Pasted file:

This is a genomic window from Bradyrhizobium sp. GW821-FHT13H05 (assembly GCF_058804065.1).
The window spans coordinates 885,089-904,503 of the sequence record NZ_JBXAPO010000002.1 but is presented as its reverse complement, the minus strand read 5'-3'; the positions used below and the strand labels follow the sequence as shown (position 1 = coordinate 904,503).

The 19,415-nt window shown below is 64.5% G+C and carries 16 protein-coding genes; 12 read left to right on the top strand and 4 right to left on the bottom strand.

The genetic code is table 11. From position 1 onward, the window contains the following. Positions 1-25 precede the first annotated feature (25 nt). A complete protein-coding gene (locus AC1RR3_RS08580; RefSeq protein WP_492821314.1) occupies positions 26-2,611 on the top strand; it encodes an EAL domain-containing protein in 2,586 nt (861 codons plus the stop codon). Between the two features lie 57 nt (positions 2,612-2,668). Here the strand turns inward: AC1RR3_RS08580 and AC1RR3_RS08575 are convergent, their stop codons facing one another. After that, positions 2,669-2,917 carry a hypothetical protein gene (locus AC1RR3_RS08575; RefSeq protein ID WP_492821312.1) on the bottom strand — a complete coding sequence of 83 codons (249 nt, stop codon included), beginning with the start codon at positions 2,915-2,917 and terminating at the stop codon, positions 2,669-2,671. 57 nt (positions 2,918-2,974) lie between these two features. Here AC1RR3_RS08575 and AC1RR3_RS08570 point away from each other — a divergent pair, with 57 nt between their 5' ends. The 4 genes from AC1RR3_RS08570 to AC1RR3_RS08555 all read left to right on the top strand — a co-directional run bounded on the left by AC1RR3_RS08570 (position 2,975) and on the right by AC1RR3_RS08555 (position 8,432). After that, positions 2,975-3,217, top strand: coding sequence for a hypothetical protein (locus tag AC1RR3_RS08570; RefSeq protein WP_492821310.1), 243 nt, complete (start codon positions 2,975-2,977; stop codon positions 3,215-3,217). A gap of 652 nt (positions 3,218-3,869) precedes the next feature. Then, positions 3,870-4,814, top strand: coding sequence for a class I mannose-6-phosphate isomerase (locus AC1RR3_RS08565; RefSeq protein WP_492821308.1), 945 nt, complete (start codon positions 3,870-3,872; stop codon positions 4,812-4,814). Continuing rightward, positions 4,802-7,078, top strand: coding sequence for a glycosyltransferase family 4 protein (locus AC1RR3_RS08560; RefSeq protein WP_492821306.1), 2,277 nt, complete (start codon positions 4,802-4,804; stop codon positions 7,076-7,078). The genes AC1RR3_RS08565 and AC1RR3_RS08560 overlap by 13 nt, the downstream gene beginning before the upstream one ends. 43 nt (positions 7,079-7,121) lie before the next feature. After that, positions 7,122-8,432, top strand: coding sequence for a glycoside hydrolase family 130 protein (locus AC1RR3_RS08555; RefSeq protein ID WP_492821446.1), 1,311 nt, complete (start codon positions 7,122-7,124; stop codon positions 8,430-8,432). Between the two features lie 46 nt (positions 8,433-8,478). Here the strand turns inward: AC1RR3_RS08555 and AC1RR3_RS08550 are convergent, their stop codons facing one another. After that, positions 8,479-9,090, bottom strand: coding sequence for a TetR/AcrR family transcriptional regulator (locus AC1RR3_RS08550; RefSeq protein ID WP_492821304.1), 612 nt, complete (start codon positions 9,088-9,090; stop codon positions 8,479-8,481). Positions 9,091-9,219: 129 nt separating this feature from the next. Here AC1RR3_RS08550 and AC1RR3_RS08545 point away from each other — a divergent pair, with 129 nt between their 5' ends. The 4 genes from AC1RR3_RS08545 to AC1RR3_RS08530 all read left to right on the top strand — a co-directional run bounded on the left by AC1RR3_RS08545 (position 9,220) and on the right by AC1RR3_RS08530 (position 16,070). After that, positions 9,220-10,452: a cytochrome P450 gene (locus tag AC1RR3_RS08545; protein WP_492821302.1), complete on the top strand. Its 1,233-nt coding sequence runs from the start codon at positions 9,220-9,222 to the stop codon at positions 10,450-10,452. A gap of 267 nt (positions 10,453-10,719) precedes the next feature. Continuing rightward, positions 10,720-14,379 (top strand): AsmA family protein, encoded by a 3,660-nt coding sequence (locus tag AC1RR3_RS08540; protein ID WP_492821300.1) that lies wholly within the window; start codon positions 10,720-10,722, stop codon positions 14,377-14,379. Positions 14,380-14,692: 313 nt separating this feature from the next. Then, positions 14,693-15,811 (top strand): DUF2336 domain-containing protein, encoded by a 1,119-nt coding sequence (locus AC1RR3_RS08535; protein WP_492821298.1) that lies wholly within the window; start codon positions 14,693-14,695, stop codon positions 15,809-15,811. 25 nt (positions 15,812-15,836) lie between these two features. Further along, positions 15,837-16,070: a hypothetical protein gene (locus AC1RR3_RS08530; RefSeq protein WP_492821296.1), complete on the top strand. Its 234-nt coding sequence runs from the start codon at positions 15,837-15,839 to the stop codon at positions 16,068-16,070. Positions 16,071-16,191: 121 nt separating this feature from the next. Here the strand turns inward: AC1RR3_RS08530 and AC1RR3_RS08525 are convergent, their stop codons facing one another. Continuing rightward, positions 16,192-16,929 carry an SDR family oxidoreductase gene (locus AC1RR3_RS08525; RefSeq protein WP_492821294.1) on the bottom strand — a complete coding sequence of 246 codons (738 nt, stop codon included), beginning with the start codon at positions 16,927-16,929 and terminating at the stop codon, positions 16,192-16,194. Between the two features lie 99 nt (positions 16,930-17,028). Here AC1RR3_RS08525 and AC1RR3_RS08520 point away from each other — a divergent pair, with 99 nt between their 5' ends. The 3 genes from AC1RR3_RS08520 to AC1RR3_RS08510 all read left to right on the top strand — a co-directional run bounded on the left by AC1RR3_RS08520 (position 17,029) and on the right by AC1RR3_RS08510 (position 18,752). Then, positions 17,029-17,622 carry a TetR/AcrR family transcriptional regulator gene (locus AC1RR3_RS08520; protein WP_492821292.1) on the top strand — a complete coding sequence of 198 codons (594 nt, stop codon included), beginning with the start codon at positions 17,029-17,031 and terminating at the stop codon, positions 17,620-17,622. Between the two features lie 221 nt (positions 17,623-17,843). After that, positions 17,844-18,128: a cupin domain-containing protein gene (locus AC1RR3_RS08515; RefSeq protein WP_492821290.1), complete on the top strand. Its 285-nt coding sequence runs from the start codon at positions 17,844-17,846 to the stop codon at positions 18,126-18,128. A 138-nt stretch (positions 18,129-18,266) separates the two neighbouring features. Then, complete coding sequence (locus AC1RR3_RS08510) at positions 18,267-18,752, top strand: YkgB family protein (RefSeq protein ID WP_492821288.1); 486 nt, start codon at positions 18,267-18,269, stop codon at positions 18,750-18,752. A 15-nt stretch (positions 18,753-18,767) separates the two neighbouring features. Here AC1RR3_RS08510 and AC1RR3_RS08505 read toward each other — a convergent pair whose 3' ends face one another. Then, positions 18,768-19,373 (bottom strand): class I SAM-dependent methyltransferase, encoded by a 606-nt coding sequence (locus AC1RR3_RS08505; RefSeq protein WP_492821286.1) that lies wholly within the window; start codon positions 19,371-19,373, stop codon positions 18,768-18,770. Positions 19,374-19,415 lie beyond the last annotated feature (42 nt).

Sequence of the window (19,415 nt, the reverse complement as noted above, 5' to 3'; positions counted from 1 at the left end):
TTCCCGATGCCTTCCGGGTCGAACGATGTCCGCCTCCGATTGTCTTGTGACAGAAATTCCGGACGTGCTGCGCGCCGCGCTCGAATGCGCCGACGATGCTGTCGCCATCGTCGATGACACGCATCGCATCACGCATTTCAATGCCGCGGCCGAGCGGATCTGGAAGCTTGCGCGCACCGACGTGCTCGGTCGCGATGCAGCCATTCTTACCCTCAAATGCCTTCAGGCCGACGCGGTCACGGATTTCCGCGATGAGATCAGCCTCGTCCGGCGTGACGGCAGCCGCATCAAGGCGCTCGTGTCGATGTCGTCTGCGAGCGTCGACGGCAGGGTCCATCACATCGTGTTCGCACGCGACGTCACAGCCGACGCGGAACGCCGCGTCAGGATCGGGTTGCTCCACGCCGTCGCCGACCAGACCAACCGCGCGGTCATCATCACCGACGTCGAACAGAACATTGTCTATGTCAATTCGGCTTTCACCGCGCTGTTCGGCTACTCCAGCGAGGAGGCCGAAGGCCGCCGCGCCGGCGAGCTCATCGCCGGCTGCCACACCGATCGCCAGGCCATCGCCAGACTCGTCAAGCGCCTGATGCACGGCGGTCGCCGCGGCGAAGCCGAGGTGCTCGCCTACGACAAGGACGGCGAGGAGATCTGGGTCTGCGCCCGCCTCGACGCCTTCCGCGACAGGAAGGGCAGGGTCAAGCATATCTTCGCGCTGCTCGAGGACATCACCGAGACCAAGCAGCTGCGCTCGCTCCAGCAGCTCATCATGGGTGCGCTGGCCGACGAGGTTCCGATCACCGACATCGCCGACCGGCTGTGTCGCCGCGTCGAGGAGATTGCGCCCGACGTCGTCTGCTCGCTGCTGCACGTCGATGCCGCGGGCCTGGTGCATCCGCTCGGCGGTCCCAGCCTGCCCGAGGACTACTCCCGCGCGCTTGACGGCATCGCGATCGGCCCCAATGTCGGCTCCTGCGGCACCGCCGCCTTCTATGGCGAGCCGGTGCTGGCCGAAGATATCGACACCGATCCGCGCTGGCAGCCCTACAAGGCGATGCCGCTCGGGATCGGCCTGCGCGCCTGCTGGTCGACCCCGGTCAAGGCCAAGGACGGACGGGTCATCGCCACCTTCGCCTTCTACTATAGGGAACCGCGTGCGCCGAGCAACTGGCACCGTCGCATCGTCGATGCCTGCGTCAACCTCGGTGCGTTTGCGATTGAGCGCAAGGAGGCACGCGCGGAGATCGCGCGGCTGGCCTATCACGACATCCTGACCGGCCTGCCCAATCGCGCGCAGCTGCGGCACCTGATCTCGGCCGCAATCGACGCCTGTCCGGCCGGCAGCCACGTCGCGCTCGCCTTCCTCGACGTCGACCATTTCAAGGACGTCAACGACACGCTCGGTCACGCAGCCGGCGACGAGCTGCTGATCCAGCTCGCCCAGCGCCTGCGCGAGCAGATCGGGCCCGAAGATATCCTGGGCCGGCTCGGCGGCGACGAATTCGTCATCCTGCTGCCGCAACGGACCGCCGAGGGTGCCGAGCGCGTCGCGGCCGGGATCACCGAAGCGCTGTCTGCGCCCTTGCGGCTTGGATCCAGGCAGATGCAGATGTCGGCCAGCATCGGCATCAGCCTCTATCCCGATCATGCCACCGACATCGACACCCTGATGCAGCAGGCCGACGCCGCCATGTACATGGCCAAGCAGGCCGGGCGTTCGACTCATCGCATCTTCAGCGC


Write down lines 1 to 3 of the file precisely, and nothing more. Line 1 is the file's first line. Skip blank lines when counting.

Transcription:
This is a genomic window from Bradyrhizobium sp. GW821-FHT13H05 (assembly GCF_058804065.1).
The window spans coordinates 885,089-904,503 of the sequence record NZ_JBXAPO010000002.1 but is presented as its reverse complement, the minus strand read 5'-3'; the positions used below and the strand labels follow the sequence as shown (position 1 = coordinate 904,503).

The 19,415-nt window shown below is 64.5% G+C and carries 16 protein-coding genes; 12 read left to right on the top strand and 4 right to left on the bottom strand.